Among the likeliest effects of gay marriage is to take us down a slippery slope to legalized polygamy and "polyamory" (group marriage). Marriage will be transformed into a variety of relationship contracts, linking two, three, or more individuals (however weakly and temporarily) in every conceivable combination of male and female. A scare scenario? Hardly. The bottom of this slope is visible from where we stand. Advocacy of legalized polygamy is growing. A network of grass-roots organizations seeking legal recognition for group marriage already exists. The cause of legalized group marriage is championed by a powerful faction of family law specialists. Influential legal bodies in both the United States and Canada have presented radical programs of marital reform. Some of these quasi-governmental proposals go so far as to suggest the abolition of marriage. The ideas behind this movement have already achieved surprising influence with a prominent American politician.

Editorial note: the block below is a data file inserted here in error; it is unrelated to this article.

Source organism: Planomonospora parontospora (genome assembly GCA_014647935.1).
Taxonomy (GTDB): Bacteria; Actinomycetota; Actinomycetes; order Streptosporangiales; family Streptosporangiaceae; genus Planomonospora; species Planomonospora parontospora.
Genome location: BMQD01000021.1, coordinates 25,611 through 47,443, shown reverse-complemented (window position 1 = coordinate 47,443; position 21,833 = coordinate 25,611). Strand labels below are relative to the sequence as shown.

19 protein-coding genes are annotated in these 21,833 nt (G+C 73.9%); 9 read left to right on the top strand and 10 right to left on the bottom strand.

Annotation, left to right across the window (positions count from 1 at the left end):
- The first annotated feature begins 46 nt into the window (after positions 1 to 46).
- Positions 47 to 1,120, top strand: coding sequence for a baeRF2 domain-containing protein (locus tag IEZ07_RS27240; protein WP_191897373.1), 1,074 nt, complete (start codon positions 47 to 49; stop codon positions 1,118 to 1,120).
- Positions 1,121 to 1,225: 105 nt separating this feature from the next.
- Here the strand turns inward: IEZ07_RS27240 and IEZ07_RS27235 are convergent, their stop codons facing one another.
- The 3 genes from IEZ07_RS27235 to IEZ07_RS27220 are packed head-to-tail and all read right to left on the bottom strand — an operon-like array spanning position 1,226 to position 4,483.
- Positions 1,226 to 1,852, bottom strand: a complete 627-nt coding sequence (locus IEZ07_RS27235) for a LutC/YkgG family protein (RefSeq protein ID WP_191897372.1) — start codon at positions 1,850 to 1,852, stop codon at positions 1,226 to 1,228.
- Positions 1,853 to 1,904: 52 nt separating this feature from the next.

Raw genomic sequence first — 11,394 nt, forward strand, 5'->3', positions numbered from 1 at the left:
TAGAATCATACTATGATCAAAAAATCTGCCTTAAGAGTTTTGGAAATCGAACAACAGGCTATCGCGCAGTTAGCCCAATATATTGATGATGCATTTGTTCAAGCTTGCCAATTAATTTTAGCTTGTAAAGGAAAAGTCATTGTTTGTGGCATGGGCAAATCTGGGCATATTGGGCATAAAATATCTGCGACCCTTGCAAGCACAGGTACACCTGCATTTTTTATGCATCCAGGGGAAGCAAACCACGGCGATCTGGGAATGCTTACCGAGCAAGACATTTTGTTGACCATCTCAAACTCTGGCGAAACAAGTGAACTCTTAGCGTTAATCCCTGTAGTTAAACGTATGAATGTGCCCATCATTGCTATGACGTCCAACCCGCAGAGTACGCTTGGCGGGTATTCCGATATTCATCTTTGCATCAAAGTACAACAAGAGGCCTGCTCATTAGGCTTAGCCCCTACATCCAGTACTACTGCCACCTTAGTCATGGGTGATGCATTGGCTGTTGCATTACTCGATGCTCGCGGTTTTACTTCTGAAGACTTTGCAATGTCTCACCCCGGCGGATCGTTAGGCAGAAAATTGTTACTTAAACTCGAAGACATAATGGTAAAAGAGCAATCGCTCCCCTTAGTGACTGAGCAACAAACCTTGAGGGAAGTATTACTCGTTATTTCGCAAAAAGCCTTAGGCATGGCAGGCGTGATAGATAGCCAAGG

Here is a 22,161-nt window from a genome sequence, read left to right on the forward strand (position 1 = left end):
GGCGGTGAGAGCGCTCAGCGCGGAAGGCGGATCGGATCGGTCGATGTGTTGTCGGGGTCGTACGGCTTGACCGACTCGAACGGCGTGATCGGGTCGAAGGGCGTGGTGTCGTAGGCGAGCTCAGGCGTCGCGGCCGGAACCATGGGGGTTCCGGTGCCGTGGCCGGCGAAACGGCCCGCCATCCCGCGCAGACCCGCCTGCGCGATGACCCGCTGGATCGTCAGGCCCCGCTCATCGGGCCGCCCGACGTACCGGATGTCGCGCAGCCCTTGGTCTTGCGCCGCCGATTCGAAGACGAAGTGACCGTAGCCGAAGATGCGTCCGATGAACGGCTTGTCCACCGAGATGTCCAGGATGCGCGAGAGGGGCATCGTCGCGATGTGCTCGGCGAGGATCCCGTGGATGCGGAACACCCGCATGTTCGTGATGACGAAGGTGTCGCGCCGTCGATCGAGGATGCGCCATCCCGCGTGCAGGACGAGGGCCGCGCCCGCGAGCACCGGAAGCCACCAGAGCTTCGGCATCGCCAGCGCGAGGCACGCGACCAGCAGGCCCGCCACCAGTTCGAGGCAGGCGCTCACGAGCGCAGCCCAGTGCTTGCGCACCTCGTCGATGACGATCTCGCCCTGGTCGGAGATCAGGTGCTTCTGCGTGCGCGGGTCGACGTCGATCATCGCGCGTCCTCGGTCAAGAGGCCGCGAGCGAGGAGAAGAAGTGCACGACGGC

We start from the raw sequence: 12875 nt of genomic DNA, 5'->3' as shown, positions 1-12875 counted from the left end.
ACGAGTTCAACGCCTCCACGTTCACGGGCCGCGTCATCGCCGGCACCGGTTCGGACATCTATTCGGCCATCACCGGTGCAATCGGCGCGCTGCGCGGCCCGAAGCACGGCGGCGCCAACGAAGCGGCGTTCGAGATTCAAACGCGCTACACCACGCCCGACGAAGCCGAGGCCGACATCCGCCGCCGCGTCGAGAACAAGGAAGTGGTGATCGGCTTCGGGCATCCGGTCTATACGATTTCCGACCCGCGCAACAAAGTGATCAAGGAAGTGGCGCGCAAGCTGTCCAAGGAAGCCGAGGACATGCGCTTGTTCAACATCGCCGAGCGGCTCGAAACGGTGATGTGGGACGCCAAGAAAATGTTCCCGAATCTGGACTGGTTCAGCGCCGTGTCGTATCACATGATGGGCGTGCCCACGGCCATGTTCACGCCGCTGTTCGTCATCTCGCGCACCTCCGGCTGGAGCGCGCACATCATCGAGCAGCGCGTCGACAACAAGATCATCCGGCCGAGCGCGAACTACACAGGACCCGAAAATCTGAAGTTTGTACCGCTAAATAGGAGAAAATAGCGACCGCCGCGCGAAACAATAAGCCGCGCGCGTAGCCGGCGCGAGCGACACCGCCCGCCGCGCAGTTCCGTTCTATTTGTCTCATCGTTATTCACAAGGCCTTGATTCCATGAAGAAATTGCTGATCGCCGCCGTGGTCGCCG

(Note: The "American politician" in question was former Vice President Al Gore, who with wife Tipper had written a 2002 book called Joined at the Heart, which redefined a "family" as not one of blood or law but just "joined at the heart." Mr. Gore and Mrs. Gore, it should be noted, announced in June 2010 that their 40-year marriage was ending in divorce, their hearts apparently un-joined.)

Just as Kurtz predicted, with same-sex marriage making rapid progress (legalized already in some states, under consideration in others), the push for legalizing polygamy has gained speed, both legally and culturally. 

On the legal front, here is George Washington law professor Jonathan Turley making the case for legalizing polygamy in the pages of -- where else? -- the same-sex marriage supporting pages of the New York Times. Turley is not writing here in some abstruse academic sense. He is in fact the lawyer representing a polygamist man named Kody Brown -- and Brown's four wives and sixteen children. The objective is to overturn Utah's laws making polygamy illegal.